Loren Carlson was known to have been a robbery victim. Because of the association of his ‘identification’ with that of Williams, the police showed Carlson nine photographs including one of Williams. The identification of Williams as Carlson's attacker led to the superior court robbery and assault charges, and the instant mandate proceedings.

All agree that the successive clandestine police entries into the hotel room, and the opening and search of the briefcase, were violations of the Fourth Amendment. We think they were gross violations.

Williams' Penal Code section 1538.5 motion to suppress was directed to the contents of the briefcase, including both ‘identifications' found therein. It was also directed to the evidence of Williams' ‘photographic lineup’ at which he was identified by Carlson.

No contention was made that Carlson's courtroom identification of Williams should also be suppressed, if it could be shown at the trial that identification, independently of the photographic lineup, ‘was possible.’

The trial court granted Williams' motion to suppress evidence of the contents of the briefcase. However, it denied the motion insofar as it related to the evidence of the photographic lineup. It is the latter portion of the court's ruling which is the subject of the instant writ proceedings.

In this court Williams states his narrow contention as ‘(T)he Photographic identification of the defendant should be suppressed. If there is an independent ground for the identification of the defendant, then the People could proceed on that basis.’ He argues that the photographic identification was a ‘fruit of the forbidden tree’—the above related Fourth Amendment breaches by the police.

Williams' concession that the police conduct did not taint Carlson's prospective courtroom identification undoubtedly results from the decision in Lockridge v. Superior Court, 3 Cal.3d 166, 89 Cal.Rptr. 731, 474 P.2d 683. In that case, in the course of an admitted Fourth Amendment violation, police obtained the serial number of a gun which led them to an earlier sheriff's arrest report disclosing the gun to have been taken in a robbery. The report in turn led to the robbery victims who identified Lockridge and another as the robbers when shown police photographs. But for their earlier constitutional breach, the police would not have been led to the victims.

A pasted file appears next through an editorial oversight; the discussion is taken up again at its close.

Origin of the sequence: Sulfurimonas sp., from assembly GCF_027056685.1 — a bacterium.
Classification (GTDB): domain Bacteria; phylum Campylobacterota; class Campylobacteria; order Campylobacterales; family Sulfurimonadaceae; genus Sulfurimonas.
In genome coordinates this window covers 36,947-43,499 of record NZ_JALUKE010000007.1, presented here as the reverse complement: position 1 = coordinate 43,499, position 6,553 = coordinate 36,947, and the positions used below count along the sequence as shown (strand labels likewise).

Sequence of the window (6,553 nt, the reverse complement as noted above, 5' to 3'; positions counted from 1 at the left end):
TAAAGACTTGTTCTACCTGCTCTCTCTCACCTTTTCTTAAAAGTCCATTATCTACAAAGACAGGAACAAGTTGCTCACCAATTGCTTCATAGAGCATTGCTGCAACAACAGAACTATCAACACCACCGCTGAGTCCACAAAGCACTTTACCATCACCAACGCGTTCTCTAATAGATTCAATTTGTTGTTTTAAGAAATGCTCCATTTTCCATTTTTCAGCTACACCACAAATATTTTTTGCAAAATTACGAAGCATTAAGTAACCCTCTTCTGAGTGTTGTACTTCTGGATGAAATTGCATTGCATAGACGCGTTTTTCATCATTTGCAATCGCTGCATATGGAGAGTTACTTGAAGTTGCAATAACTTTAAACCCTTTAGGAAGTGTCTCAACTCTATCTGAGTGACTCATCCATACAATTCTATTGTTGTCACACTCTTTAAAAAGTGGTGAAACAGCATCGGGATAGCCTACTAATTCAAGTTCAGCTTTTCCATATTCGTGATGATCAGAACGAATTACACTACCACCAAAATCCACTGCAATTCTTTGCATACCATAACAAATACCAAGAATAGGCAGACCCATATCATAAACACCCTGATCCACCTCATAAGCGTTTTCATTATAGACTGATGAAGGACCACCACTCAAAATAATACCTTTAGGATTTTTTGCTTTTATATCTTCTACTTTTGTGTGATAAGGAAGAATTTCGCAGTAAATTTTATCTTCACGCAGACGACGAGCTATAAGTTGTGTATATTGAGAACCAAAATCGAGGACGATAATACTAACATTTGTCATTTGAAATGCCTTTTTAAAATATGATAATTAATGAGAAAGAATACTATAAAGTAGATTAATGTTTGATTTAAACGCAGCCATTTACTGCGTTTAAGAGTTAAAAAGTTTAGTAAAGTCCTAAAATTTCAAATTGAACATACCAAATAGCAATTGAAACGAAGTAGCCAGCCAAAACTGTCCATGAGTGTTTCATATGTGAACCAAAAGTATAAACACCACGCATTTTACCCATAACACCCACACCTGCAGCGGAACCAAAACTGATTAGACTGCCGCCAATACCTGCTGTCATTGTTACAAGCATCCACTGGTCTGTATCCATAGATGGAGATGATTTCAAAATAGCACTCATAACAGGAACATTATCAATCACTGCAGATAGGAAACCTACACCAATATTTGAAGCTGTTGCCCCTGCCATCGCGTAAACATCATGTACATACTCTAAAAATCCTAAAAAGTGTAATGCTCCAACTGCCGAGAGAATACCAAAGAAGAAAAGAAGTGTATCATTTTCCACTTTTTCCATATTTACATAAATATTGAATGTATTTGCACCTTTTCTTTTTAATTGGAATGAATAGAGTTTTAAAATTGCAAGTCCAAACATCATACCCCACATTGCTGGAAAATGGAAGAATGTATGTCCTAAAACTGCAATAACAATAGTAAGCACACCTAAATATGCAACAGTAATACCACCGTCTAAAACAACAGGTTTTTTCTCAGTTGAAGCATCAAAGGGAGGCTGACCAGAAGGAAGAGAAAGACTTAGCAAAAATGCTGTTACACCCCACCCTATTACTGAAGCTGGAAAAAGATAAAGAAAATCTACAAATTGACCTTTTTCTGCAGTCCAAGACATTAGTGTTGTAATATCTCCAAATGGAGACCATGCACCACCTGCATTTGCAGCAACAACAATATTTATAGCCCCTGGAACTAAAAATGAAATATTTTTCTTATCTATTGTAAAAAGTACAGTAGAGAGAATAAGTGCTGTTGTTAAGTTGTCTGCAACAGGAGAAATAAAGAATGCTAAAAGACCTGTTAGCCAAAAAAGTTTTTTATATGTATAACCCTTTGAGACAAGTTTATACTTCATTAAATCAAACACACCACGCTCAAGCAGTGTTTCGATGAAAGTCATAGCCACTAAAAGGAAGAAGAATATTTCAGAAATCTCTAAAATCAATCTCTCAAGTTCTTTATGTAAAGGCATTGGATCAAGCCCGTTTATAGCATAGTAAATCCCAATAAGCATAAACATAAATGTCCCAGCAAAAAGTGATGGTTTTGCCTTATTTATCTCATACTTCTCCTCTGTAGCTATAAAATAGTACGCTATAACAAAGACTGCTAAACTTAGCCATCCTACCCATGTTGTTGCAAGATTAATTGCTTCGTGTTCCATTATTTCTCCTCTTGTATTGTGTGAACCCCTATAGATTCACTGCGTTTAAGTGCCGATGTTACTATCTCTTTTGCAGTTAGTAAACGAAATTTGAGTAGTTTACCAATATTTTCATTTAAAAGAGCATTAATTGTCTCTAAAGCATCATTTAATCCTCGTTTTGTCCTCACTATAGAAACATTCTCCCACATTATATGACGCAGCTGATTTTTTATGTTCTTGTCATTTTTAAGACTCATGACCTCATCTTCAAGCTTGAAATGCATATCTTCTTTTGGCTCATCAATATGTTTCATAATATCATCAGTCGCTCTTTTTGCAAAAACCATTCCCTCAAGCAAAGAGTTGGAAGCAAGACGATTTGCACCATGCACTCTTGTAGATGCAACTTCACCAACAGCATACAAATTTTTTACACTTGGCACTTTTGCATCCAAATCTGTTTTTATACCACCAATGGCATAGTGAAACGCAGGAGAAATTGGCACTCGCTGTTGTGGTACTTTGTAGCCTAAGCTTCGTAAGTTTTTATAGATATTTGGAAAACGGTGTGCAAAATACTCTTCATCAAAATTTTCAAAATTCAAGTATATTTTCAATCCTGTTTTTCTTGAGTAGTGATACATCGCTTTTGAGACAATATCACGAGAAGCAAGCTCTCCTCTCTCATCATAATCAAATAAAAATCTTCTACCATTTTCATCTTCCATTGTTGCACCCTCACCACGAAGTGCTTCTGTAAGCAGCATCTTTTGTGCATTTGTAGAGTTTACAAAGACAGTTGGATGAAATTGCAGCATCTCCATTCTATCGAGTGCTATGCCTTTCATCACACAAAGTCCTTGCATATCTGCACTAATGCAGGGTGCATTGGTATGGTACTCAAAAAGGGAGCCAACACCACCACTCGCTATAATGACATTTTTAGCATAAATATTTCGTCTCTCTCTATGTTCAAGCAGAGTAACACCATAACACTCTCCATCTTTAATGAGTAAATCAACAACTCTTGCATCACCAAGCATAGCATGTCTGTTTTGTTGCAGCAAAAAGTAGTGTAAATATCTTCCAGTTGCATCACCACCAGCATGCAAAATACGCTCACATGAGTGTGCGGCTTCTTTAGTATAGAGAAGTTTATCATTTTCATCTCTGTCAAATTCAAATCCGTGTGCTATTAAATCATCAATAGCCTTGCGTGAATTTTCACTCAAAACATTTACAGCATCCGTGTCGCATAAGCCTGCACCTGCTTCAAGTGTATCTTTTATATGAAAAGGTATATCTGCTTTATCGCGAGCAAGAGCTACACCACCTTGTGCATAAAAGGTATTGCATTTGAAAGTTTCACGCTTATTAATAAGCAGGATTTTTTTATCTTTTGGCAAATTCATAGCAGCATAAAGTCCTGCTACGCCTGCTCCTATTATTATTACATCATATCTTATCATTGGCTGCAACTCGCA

The Lockridge court concluded that the ‘illegal discovery of the gun (was not) sufficient to characterize (the victim's) testimony as ‘come at by exploitation of that illegality.‘‘ The court added: ‘The purpose of the exclusionary rule is to deter unlawful police conduct. . . . In the present case, that purpose was adequately served by suppressing the gun and the evidence of the other crimes that the police were seeking. That purpose would not be further advanced by suppressing the testimony of the known victims of the Pesce robbery; testimony that unquestionably would have been admissible to establish petitioners' guilt of that crime, but for the chance disclosure of their connection therewith during a wholly unrelated police investigation.’ (P. 171, 89 Cal.Rptr. p. 734, 474 P.2d p. 686.)

The holding of Lockridge obviously is applicable to Carlson's prospective courtroom identification of Williams. We perceive no logical reason why it is not equally applicable to Carlson's photographic identification. Neither authority nor persuasive argument is offered by Williams supporting the distinction made by him.

The peremptory writ of mandate will be denied; the alternative writ is discharged.

ELKINGTON, Associate Justice.

MOLINARI, P.J., and SIMS, J., concur.